Career Networking Etiquette in the Facebook Age

BlogHer Original Post

You've probably seen headlines like these:

  • Twitter Gets You Fired in 140 Characters or Less
  • Facebook Photo Convicts School=Aide of Drinking Charge
  • Pennsylvania English Teacher Fired Over Blog Post

More and more, people are going online to connect for work, and that goes for people undertaking a new career.

Publishing Facebook and LinkedIn status updates, blog comments and tweets are just as popular as phone calls, emails or letters.

LinkedIn office
LinkedIn offices. Image: © Scott Carson/ZUMAPRESS.com


Using social media to network can benefit your re-careering efforts, but only if it's done properly. Standard business etiquette still applies online.

The Big 3 Social Networks

This week in the Reinvent Yourself series, we're looking at using social networks as part of a re-careering journey. Here's how to get started, and what to mind your online Ps and Qs:

LinkedIn: If you want people to find you in the professional social media world, LinkedIn is the place. Fill in your profile completely and include a professionally appropriate photograph. When you ask someone to connect, customize your request. Let them know why you invited them to connect. Join LinkedIn Groups in your field. Participate in discussions, but don't make it all about you: Congratulate others on their successes. Use LinkedIn Jobs to look for positions you might be interested in.

Twitter: Twitter allows you to engage with people to broaden your social network. Keep a balance between the number of people you follow and the number of followers you have. When it comes to tweets, go for quality over quantity: Tweeting all the time is the equivalent of talking too much. Don't just tweet about yourself. Be gracious and tweet about others. If you're looking for work, use TweetMyJobs, a Twitter-based jobs database. 

Facebook: The country's largest social network started out as a place friends went to connect. But it's fast becoming an important part of people's work life. Professional contacts may ask to friend you on Facebook and may feel insulted if you turn them down. As an alternative, ignore the request and ask them to join you on LinkedIn instead. However, you may find you have better access to customers if you connect with them on Facebook. If you're starting a business, consider creating a separate Facebook page for it. Current and future customers can use it to find out about the business and you.

Minding Your Manners Online

When it comes to business etiquette online, there's no need to reinvent the wheel. Use common sense and act the way you would in person. Here are some additional pointers:

1. Maintain a professional presence. Present and future clients, customers, business contacts and potential employers will look you up on LinkedIn and other social networks, and you want to be there so they can find you. What they see and read represents you. Look at your profile and ask yourself, "Would I want to do business with this person?" or "Would I hire this person?"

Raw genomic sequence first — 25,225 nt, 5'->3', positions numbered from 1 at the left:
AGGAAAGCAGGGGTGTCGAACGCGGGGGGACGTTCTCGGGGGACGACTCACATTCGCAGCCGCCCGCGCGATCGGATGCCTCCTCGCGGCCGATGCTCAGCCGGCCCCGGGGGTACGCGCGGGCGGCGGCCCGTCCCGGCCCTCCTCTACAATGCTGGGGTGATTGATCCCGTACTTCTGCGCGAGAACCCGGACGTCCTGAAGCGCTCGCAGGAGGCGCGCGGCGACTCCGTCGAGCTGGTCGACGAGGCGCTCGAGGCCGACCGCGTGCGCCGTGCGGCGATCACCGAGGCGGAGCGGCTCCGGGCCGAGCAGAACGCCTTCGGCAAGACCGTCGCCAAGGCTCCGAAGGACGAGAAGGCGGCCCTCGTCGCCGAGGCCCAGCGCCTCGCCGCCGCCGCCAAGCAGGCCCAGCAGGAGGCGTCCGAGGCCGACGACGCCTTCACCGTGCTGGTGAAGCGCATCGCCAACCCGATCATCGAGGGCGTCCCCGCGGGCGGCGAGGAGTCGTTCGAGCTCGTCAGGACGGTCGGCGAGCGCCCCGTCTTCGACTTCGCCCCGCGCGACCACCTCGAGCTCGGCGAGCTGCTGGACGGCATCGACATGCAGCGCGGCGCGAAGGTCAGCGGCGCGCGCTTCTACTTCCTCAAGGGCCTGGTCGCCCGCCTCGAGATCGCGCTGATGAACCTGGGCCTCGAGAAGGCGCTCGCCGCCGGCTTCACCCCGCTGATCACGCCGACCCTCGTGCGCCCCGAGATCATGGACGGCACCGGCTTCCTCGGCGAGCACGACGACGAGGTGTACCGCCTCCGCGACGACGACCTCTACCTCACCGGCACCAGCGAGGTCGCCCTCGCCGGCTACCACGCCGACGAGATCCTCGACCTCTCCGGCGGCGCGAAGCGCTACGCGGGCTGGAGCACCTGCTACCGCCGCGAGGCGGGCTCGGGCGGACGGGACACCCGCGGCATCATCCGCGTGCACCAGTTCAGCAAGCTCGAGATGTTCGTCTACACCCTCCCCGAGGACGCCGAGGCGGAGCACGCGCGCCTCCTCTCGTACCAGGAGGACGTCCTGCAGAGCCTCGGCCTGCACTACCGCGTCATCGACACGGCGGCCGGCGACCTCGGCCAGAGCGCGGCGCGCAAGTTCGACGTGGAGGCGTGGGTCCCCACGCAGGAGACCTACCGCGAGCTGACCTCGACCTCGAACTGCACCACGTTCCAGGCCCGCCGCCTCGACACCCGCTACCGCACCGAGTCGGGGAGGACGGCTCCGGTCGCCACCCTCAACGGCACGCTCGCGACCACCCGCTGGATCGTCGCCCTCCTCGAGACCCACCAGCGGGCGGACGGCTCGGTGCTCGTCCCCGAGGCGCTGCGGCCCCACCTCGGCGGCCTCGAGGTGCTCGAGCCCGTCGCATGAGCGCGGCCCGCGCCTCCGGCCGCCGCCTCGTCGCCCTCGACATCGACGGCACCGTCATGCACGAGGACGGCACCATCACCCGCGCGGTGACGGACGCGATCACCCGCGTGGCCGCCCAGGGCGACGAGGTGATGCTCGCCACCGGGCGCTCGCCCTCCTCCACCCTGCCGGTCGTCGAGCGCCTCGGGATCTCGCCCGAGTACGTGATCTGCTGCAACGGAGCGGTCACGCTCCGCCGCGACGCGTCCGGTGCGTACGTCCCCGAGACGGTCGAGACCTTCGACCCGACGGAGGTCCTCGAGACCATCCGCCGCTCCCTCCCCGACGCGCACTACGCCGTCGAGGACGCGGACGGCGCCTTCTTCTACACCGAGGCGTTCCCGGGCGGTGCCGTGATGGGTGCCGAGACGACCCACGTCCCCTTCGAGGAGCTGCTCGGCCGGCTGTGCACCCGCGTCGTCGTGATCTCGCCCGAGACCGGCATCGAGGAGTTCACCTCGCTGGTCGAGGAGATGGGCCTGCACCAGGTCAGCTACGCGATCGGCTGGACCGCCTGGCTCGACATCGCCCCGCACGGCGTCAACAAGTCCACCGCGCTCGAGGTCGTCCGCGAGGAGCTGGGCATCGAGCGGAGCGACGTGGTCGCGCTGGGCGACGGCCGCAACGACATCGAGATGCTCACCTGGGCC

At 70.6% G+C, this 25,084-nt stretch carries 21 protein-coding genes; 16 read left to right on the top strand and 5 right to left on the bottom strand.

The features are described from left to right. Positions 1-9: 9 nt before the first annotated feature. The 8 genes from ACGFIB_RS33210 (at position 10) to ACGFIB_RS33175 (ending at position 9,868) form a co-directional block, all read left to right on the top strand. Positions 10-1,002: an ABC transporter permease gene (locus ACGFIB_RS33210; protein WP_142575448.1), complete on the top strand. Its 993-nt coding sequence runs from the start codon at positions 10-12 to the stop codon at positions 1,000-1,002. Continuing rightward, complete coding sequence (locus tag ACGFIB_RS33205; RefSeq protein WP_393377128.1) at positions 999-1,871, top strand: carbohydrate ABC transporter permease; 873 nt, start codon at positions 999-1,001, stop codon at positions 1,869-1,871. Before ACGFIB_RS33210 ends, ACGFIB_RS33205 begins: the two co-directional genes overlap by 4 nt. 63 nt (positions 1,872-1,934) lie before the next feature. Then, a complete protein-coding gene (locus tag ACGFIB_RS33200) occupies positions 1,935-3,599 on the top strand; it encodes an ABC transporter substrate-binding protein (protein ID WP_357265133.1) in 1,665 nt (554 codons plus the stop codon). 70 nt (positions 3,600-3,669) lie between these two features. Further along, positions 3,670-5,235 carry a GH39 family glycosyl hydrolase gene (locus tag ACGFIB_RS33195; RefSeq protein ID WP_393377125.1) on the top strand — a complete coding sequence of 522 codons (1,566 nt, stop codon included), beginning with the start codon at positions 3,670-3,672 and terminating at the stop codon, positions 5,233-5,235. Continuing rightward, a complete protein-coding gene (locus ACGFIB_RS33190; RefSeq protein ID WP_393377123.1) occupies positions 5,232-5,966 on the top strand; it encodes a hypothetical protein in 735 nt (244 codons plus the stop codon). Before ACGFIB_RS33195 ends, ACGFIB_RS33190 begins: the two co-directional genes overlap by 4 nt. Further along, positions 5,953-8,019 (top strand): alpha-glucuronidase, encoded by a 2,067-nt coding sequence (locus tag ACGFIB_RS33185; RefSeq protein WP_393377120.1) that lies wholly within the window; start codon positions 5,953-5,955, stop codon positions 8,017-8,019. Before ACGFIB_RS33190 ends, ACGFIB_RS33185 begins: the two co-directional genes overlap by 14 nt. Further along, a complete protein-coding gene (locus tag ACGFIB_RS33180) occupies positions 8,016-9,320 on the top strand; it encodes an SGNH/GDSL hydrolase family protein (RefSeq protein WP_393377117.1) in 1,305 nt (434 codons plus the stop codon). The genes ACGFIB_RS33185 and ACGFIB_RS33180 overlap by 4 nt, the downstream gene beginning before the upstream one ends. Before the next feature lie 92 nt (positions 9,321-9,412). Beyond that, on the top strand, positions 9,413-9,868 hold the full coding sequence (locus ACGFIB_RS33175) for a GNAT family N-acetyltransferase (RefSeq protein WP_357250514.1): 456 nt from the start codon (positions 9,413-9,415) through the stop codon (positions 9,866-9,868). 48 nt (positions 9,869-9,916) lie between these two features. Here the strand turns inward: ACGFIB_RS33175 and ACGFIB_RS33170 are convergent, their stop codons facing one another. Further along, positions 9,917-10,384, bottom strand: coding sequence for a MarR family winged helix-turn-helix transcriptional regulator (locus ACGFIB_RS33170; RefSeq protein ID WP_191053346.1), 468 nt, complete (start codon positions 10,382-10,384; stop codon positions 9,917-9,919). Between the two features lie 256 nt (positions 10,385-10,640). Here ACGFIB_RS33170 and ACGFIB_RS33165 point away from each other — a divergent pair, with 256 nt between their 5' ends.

2. Think before you post. Material you put online can come back to haunt you. Don't assume your information is secure even if you've activated privacy settings on your accounts. Any pictures you show or updates you write can become public. If you have any doubts about something, don't post it.

3. Follow company guidelines. Many companies have policies that cover employees' social networking during work hours, including what business information it's okay or not okay to share. Follow the rules. Also, don't post negative comments about your employer: You don't bite the hand that feeds you.

4. Be polite. Even though you're not communicating face to face, your behavior matters. If you wouldn't do something in person, don't do it online.

Barbara Pachter is president of Pachter & Associates, a Cherry Hill, N.J., business etiquette and communications training firm. Read more from her on Pachter's Pointers, or submit your business etiquette questions on the Pachter Training Facebook page.

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Kaplan University provides a practical, student-centered education that prepares individuals for careers in some of the fastest-growing industries. The University, which has its main campus in Davenport, Iowa, and its headquarters in Chicago, is accredited by The Higher Learning Commission (www.ncahlc.org). It serves more than 53,000 online and campus-based students. The University has 11 campuses in Iowa, Nebraska, Maryland and Maine, and Kaplan University Learning Centers in Maryland, Wisconsin, Indiana, Missouri and Florida.

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